"Linux Gazette...making Linux just a little more fun! "

Features of the TCSH Shell

By Jesper Kjær Pedersen, blackie@imada.ou.dk


In this article, I will describe some of the main features of TCSH, which I believe makes it worth using as the primary login shell. This article is not meant to persuade bash users to change! I've never used bash, and by that reason I know very little about it.

As some of you surely know, I've created a configuration tool called The Dotfile Generator, which can configure TCSH. I believe that this tool is very handy when one wants to get the most out of TCSH (without reading the manual page a couple of times.) Because of that I'll refer to this tool several times throughout this article to show how it can be used to set up TCSH.

Why is the shell so important?

The shell is your interface to executing program, managing files and directories etc. Though very few people are aware of it, one uses the shell very much in the daily work. E.g. completing file names, using history substitution and aliases. The TCSH shell offers all of these features and a few more, which the average user very seldom takes advantages of.

With a high knowledge of your shell's power, you may decrease the time you need to spend in the shell, and increase the time spent on the original tasks

Command line completions

An important feature that is used by almost all users of a shell is the command line completion. With this feature you don't need to type all the letters of a filename, but only the ambiguous ones. This means that if you wish to edit a file called file.txt, you may only need to type fi and hit the TAB key, then the shell will type the rest of the filename for you.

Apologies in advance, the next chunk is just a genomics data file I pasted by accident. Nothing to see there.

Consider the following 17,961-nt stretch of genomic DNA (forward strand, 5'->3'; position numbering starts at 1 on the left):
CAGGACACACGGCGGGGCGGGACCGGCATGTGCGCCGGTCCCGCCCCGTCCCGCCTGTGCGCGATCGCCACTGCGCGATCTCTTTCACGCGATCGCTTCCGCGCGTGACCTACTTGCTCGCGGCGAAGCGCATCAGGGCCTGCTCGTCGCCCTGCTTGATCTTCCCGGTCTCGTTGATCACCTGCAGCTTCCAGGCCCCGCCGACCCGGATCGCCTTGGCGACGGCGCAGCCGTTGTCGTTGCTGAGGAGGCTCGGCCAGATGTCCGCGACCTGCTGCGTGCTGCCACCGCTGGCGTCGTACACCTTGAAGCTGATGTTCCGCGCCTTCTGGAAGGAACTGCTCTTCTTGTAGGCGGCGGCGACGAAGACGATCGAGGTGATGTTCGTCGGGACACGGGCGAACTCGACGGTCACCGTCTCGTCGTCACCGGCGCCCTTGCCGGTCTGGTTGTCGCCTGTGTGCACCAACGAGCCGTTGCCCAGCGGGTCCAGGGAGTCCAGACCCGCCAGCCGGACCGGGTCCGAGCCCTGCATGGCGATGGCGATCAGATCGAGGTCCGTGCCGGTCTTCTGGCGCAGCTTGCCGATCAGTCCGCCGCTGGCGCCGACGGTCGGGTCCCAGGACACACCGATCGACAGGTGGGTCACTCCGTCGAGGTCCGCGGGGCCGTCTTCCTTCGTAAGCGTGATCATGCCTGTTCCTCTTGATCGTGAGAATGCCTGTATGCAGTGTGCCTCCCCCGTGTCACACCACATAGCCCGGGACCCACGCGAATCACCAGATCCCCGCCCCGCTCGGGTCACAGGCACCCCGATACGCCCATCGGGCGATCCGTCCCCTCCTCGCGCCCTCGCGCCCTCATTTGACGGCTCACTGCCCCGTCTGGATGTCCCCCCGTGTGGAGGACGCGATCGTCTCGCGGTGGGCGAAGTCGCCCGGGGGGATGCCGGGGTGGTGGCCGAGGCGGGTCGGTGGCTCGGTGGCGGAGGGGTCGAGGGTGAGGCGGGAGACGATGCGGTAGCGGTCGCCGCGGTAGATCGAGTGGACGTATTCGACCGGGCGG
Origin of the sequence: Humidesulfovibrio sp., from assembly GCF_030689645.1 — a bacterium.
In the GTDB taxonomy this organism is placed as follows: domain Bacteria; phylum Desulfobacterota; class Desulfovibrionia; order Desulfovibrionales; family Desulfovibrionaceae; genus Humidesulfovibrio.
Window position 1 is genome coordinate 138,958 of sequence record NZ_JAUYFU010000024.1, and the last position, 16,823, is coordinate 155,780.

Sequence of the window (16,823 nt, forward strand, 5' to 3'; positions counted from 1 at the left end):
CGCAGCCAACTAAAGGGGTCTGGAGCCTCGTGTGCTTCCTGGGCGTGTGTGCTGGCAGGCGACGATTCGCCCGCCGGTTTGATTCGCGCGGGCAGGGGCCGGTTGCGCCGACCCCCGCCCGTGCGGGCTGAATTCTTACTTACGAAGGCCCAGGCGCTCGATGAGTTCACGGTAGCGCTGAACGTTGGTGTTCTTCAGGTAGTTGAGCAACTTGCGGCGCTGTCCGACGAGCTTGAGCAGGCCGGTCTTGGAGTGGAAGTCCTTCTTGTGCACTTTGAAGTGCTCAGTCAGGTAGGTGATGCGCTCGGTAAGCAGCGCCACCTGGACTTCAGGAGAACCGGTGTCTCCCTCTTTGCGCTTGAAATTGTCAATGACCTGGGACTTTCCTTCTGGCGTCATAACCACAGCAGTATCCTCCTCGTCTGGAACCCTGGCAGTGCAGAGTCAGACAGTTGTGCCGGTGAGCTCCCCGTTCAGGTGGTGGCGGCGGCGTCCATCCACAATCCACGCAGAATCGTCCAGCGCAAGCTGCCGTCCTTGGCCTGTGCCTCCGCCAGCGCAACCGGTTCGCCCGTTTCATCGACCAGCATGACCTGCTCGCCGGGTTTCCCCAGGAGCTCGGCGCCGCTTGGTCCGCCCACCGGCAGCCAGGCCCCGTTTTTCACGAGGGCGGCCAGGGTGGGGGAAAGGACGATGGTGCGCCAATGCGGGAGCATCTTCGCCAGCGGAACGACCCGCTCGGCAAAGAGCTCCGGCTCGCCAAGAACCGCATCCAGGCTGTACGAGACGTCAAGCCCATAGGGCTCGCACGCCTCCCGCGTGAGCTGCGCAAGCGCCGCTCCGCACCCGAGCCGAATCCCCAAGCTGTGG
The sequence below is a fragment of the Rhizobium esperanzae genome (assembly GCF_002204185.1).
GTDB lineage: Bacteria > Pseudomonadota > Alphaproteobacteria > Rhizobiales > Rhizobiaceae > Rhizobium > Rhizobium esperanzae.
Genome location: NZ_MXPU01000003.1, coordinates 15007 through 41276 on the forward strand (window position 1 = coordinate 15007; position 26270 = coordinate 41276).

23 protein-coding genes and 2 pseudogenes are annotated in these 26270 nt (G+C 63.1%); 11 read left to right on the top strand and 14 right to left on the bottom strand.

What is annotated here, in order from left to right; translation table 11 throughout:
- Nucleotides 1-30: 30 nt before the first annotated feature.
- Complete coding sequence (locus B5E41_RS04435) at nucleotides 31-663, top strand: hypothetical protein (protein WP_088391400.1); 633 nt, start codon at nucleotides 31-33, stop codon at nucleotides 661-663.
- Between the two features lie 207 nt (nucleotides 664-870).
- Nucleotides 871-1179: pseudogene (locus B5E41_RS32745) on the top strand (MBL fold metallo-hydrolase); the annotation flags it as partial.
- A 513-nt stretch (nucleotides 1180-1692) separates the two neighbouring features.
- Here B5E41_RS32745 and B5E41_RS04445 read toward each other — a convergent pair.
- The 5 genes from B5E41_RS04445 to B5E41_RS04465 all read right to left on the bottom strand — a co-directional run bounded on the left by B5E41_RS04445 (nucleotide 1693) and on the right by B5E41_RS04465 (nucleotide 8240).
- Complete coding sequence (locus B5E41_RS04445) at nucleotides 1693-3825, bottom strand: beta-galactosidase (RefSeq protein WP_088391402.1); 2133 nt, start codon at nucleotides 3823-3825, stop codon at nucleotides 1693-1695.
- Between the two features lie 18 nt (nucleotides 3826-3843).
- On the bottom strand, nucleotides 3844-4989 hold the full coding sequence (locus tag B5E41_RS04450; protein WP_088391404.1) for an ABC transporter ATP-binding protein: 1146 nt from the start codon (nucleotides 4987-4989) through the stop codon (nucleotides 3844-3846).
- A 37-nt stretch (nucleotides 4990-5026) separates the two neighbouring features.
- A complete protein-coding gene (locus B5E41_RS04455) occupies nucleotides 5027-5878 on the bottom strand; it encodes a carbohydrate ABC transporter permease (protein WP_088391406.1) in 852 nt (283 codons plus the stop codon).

Basically one can complete on files and directories. This means that you can not complete on host names, process id's, options for a given program etc. Another thing you can not do with this type of completion is to complete on directory names only, when typing the argument for the command cd

In TCSH, the completion mechanism is enhanced so that it is possible to tell TCSH which list to complete from for each command. This means that you can tell TCSH to complete from a list of host names when completing on the commands rlogin and ping. An alternative is to tell it to complete only on directories when the command is cd.

To configure user defined completion with The Dotfile Generator (from now on called TDG) go to the page completion -> userdefined, this will bring up a page which looks like this: